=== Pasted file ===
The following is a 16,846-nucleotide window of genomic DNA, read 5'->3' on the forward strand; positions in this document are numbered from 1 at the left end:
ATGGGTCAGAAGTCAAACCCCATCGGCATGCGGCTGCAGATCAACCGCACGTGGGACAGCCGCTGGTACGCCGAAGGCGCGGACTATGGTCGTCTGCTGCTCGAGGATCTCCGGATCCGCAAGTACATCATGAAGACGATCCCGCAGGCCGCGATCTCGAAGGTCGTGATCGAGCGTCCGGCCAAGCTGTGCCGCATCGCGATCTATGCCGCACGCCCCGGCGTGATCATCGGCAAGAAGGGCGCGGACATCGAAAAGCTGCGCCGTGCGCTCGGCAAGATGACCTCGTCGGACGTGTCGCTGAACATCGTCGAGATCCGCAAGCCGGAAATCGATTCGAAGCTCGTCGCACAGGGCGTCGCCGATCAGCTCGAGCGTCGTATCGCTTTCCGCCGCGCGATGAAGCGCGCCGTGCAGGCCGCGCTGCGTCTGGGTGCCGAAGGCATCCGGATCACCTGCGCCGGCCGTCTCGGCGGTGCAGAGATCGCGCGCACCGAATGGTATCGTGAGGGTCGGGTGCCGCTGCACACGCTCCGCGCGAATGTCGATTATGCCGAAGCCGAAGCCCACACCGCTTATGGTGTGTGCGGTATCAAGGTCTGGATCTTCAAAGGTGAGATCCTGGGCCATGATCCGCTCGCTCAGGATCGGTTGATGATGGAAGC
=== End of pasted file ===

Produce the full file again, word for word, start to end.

The following is a 16,846-nucleotide window of genomic DNA, read 5'->3' on the forward strand; positions in this document are numbered from 1 at the left end:
ATGGGTCAGAAGTCAAACCCCATCGGCATGCGGCTGCAGATCAACCGCACGTGGGACAGCCGCTGGTACGCCGAAGGCGCGGACTATGGTCGTCTGCTGCTCGAGGATCTCCGGATCCGCAAGTACATCATGAAGACGATCCCGCAGGCCGCGATCTCGAAGGTCGTGATCGAGCGTCCGGCCAAGCTGTGCCGCATCGCGATCTATGCCGCACGCCCCGGCGTGATCATCGGCAAGAAGGGCGCGGACATCGAAAAGCTGCGCCGTGCGCTCGGCAAGATGACCTCGTCGGACGTGTCGCTGAACATCGTCGAGATCCGCAAGCCGGAAATCGATTCGAAGCTCGTCGCACAGGGCGTCGCCGATCAGCTCGAGCGTCGTATCGCTTTCCGCCGCGCGATGAAGCGCGCCGTGCAGGCCGCGCTGCGTCTGGGTGCCGAAGGCATCCGGATCACCTGCGCCGGCCGTCTCGGCGGTGCAGAGATCGCGCGCACCGAATGGTATCGTGAGGGTCGGGTGCCGCTGCACACGCTCCGCGCGAATGTCGATTATGCCGAAGCCGAAGCCCACACCGCTTATGGTGTGTGCGGTATCAAGGTCTGGATCTTCAAAGGTGAGATCCTGGGCCATGATCCGCTCGCTCAGGATCGGTTGATGATGGAAGC